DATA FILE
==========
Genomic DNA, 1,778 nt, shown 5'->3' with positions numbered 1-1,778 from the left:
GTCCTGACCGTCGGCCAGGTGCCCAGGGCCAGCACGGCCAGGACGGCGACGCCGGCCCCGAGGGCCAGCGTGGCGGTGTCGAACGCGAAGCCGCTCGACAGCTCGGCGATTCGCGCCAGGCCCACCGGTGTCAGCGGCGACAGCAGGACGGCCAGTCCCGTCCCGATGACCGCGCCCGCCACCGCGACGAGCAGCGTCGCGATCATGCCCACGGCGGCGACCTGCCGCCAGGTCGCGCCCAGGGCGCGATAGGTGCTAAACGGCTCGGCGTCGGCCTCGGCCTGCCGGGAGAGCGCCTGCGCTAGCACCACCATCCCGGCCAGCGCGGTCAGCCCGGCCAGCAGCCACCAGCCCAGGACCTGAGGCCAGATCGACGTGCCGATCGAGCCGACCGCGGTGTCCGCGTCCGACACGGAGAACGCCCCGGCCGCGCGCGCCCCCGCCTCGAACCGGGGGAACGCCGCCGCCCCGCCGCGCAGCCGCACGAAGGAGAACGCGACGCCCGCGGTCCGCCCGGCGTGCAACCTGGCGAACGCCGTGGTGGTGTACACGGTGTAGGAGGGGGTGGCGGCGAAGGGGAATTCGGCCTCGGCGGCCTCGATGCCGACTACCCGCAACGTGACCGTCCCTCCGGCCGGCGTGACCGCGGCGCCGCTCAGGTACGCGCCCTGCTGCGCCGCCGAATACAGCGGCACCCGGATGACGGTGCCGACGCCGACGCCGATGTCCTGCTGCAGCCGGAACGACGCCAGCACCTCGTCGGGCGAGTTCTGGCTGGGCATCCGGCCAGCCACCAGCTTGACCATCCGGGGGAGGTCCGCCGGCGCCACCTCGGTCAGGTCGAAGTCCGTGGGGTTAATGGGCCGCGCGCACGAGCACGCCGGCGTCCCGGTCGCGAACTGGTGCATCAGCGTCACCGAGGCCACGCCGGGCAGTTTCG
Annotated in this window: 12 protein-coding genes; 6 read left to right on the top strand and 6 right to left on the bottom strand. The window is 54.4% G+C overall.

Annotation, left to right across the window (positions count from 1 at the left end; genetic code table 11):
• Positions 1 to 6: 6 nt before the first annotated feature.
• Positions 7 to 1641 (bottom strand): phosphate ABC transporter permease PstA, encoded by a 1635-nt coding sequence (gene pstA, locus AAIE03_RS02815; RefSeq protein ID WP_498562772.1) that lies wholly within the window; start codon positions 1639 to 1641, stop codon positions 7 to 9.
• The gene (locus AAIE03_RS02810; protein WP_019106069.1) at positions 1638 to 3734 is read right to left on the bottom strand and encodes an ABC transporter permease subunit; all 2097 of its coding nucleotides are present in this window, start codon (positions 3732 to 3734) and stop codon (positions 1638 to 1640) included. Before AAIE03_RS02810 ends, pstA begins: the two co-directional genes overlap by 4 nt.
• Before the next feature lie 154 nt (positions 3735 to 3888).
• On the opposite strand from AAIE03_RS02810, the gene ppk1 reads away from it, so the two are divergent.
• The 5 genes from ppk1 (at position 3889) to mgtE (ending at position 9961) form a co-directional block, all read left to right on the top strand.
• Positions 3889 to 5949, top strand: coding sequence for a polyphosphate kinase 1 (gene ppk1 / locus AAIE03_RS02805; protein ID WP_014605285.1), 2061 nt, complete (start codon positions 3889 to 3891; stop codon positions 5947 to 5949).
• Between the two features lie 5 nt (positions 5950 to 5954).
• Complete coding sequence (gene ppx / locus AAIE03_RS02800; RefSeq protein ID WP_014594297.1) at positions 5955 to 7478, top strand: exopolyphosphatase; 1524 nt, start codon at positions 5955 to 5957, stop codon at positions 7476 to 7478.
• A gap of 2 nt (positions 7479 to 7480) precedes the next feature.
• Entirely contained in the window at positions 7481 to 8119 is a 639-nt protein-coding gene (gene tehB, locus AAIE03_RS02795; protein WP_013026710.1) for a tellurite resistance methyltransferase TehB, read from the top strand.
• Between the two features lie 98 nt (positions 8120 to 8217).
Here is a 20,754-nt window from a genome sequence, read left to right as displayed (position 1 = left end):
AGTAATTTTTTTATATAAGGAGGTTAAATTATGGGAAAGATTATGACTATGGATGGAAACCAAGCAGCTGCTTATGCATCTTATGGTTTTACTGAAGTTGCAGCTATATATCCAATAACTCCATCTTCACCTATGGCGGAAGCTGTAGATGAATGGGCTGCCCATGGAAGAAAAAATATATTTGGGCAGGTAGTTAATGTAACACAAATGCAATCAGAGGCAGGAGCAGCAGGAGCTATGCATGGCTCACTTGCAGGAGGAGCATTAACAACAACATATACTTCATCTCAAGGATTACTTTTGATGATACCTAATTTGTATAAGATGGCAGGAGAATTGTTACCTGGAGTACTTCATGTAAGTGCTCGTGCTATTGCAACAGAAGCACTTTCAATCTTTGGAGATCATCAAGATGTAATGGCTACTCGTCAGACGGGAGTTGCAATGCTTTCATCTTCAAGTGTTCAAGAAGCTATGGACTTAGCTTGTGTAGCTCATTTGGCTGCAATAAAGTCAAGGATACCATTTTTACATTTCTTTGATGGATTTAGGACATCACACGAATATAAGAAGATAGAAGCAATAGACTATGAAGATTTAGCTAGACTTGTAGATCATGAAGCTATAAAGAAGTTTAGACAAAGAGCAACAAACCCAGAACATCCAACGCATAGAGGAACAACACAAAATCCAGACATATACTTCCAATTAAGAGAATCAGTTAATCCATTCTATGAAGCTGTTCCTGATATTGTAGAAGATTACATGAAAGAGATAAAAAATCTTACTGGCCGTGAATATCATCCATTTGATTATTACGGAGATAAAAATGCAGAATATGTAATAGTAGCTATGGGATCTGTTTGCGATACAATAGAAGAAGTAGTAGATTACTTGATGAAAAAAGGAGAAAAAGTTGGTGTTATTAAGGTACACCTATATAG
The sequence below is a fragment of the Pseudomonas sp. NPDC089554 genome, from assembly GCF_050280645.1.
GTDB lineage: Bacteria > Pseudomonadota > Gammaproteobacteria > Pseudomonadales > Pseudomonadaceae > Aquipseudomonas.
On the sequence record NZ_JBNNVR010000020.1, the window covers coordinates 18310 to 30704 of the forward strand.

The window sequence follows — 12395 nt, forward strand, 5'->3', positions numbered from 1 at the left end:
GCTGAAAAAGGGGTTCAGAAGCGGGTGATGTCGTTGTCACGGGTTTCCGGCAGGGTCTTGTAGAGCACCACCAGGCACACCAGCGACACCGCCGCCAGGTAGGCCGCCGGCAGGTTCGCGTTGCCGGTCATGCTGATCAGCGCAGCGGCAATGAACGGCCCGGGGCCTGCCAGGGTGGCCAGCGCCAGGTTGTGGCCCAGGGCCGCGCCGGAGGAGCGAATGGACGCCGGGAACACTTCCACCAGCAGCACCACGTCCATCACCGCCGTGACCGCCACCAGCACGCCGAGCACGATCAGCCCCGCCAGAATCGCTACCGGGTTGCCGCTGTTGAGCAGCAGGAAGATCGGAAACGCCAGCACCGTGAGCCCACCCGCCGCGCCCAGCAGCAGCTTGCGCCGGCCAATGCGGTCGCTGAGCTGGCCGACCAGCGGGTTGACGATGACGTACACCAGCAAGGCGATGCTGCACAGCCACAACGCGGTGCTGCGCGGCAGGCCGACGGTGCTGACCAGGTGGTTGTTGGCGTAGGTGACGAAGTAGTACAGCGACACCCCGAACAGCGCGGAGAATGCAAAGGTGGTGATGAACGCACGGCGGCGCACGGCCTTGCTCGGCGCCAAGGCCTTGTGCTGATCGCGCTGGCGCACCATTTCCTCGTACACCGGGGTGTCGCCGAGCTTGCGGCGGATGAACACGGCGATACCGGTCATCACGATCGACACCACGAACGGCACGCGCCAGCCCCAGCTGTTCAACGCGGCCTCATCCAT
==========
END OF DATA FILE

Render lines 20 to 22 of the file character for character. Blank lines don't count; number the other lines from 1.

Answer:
GTDB lineage: Bacteria > Pseudomonadota > Gammaproteobacteria > Pseudomonadales > Pseudomonadaceae > Aquipseudomonas.
On the sequence record NZ_JBNNVR010000020.1, the window covers coordinates 18310 to 30704 of the forward strand.

The window sequence follows — 12395 nt, forward strand, 5'->3', positions numbered from 1 at the left end: